A noun is a naming word. It is something that you can see, touch, hear, or think about (which is an abstract noun like love). A collective noun is the name given to a group of nouns (e.g., as group of students is a class, a group of birds is a flock).
Have your students complete the first table on the attached worksheet as they watch the collective nouns videos. Click on the image of the worksheet to open up a pdf version that you can print.
Often one item can be used to describe multiple items (a pack of cards, a pack of wolves, a pack of rats) and similarly there can be multiple collective nouns for a particular item (a colony of rats, a horde of rats, a mischief of rats, a pack of rats, a plague of rats, swarm of rats).
Some collective nouns are very old, dating back to medieval times, while others are fairly new. There are also some collective nouns which are not used in everyday conversation, but are quite humorous and only appear in word lists.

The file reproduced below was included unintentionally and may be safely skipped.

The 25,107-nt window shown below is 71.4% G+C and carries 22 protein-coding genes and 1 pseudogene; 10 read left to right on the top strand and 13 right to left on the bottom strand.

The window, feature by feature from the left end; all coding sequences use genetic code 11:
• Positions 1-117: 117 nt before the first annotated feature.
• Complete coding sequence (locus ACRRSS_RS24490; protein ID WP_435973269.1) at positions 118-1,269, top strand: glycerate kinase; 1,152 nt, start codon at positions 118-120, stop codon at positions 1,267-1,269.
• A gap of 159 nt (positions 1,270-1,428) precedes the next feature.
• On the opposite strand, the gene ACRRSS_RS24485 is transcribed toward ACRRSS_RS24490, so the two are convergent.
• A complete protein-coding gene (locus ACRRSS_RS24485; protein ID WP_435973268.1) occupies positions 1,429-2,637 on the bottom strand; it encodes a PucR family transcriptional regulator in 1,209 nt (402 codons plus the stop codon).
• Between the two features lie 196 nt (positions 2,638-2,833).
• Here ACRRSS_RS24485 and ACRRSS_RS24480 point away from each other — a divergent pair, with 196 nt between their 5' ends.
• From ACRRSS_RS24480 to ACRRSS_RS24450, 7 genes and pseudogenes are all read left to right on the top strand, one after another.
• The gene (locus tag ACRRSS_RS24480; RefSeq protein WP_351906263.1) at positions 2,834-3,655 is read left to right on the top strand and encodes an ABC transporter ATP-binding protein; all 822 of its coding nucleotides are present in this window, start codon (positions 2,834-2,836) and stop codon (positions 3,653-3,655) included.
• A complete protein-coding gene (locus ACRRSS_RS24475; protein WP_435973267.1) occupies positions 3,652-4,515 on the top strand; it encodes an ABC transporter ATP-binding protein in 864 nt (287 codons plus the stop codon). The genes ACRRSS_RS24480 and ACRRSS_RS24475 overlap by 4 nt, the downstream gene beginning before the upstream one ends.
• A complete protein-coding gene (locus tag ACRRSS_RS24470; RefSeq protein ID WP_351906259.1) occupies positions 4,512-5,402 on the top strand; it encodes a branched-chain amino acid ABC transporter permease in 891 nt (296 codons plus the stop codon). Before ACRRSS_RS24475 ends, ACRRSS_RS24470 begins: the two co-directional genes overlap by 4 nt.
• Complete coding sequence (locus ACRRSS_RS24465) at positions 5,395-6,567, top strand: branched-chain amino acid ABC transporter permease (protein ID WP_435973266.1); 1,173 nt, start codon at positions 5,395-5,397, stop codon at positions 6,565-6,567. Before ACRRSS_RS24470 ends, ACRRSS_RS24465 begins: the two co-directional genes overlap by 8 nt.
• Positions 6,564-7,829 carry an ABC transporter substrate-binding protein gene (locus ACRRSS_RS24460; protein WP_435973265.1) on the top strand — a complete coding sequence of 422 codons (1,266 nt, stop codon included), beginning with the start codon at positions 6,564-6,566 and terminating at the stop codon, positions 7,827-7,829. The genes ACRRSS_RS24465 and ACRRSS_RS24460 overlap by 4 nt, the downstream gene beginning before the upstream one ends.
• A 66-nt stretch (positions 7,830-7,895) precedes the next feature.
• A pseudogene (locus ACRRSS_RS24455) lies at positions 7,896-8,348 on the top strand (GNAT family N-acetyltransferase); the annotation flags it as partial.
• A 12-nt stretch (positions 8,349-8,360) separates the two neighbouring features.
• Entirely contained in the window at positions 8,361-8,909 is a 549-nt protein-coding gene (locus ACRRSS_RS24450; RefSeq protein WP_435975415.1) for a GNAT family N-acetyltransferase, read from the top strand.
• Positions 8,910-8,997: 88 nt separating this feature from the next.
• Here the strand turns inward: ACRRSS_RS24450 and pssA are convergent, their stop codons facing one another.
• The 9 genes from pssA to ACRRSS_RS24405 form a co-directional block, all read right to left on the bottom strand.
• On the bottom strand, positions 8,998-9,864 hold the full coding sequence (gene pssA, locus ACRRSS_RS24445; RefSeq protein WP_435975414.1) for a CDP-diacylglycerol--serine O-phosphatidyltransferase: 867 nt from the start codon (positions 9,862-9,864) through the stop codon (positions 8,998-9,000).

Have your students do an internet search to complete the second, third and fourth tables on the worksheet. In the second section of table 4, students can think of their own humorous collective nouns.
Sometimes using the ‘wrong’ collective noun for a particular group of items can be an effective and interesting literacy device for developing an image of a situation. For example, a ‘swarm of students’ raced into the playground (rather than a class of students) conjures the image of a frenzy of students escaping from the classroom at the end of the day.
Return to the first table on the worksheet. Have students think of an alternative collective noun for several items and then write sentences using these alternative collective nouns to develop a particular image as in the example above.
Some useful websites: